To put this in perspective, Chase Sapphire Reserve® cardholders can always redeem their points for 1.5 cents each toward travel reservations made through Chase, and points can potentially be worth much more when transferred to airline miles or hotel points with Chase’s travel partners. If I wanted to purchase a dining experience from Tock, I’d be much better off redeeming my Chase Ultimate Rewards® points for a mere 1 cent each as cash back, and then charging the reservation to my card — ending up with 25% more cash than if I used the Tock redemption.
Thankfully, a Chase spokesperson informs me that in the coming months Chase will integrate Tock’s reservation platform into Ultimate Rewards® via a new dedicated Ultimate Rewards® dining tab. This will allow cardmembers access to the Chase Private Dining Series, and hopefully will offer better value per point redeemed.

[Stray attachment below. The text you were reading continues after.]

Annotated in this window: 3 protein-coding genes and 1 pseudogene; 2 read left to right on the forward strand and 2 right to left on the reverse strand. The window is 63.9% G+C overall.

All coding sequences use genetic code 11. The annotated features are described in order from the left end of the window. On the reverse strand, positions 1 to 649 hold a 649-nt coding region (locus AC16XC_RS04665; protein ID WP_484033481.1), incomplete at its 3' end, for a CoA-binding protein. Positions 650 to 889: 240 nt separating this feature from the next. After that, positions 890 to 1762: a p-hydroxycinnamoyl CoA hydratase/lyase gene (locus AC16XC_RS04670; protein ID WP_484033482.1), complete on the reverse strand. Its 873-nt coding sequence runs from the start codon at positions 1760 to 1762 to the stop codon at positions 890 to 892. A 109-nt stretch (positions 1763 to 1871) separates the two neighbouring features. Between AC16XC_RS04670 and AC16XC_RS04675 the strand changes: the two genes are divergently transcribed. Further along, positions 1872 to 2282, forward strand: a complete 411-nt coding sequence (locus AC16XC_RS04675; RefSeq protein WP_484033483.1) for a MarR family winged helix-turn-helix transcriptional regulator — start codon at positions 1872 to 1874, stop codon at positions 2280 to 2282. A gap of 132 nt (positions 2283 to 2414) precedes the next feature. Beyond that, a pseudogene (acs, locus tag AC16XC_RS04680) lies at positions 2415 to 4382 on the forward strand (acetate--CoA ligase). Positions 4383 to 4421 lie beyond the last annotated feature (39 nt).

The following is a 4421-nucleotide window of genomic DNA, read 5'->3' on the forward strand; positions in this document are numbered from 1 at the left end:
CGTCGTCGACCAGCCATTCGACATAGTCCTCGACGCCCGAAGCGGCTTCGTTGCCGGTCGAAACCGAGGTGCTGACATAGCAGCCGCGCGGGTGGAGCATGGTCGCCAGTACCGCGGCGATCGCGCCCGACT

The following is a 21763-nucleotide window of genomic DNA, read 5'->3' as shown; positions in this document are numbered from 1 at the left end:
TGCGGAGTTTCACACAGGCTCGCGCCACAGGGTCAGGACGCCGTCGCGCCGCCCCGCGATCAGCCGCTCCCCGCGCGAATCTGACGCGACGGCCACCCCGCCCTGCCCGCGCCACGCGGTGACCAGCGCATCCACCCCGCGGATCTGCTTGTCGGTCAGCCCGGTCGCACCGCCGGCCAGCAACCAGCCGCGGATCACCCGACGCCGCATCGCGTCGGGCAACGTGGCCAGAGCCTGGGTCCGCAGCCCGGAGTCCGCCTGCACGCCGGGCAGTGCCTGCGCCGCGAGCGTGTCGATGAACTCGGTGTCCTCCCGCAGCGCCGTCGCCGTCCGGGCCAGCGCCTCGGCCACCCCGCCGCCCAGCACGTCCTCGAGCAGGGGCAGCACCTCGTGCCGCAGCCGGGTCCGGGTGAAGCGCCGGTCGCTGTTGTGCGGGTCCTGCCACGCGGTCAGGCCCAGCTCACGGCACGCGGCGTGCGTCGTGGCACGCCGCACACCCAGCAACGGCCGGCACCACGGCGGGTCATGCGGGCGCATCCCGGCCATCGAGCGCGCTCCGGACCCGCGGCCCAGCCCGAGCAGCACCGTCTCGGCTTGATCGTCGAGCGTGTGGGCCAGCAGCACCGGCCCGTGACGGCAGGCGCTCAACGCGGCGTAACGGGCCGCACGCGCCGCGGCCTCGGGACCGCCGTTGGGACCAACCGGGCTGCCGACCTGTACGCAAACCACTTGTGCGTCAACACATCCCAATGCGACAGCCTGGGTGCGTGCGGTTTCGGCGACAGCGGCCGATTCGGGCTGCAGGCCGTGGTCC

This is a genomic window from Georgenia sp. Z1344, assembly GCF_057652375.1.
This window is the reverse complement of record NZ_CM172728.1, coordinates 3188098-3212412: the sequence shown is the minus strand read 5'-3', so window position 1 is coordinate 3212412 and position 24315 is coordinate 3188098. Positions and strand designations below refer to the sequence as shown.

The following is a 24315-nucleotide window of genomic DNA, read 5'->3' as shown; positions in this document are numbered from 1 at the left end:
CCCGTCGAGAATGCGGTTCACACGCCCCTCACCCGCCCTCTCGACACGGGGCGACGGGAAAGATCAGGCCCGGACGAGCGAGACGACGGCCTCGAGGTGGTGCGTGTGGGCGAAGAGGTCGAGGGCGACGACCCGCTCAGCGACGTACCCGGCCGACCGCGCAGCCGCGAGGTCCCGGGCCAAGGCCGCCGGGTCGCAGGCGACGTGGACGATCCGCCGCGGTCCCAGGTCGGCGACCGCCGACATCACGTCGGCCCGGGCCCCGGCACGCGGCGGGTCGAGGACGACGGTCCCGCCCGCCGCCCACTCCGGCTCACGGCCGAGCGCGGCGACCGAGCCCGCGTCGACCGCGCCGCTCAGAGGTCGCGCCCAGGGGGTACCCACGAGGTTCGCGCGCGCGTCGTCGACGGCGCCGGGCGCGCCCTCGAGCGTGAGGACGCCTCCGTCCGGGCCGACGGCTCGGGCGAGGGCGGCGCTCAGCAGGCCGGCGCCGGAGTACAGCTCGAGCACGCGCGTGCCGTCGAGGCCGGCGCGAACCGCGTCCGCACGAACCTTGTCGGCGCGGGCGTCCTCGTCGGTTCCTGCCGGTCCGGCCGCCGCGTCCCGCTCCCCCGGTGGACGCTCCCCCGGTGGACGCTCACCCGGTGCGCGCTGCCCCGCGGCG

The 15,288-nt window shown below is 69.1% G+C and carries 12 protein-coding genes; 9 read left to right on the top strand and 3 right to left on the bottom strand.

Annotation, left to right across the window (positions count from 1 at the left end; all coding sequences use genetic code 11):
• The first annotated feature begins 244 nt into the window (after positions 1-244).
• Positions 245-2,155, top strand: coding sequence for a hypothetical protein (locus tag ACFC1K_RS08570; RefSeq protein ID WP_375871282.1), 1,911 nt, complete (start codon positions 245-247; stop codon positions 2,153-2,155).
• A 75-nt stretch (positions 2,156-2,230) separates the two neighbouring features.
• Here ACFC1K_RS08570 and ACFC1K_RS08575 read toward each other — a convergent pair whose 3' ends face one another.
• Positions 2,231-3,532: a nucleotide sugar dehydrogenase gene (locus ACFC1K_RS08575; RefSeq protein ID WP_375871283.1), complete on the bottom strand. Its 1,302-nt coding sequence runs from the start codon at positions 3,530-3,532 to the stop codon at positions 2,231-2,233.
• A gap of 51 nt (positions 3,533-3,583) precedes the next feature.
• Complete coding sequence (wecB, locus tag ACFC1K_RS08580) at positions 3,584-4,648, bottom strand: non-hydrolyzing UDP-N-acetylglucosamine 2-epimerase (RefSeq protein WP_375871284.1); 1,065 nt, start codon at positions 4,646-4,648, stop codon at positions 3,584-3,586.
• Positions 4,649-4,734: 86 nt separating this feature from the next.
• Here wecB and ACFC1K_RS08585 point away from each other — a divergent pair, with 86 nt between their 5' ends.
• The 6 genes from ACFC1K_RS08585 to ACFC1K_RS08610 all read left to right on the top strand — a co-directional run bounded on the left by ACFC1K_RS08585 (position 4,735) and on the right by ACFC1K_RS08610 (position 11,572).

Amazon Shop with Points
There’s no avoiding Amazon, the world’s largest online retailer. But even though you can use your credit card rewards to make purchases, you definitely shouldn’t. Amazon partners with American Express Membership Rewards, Chase Ultimate Rewards® and Citi ThankYou points, but it offers terrible value per point redeemed. You get 0.8 cent in value for each of your Citi ThankYou points and Chase Ultimate Rewards® points, and just 0.7 cent from American Express Membership Rewards.
Instead, all of these reward points are worth a bare minimum of 1 cent each when redeemed for cash back or numerous other options, and potentially much more when transferred to airline miles or hotel points. Only the Discover cards offer you rewards parity at Amazon; you receive $1 worth of credit at Amazon for every dollar of cash back you’ve earned from your Discover card.
Merchandise awards from United and others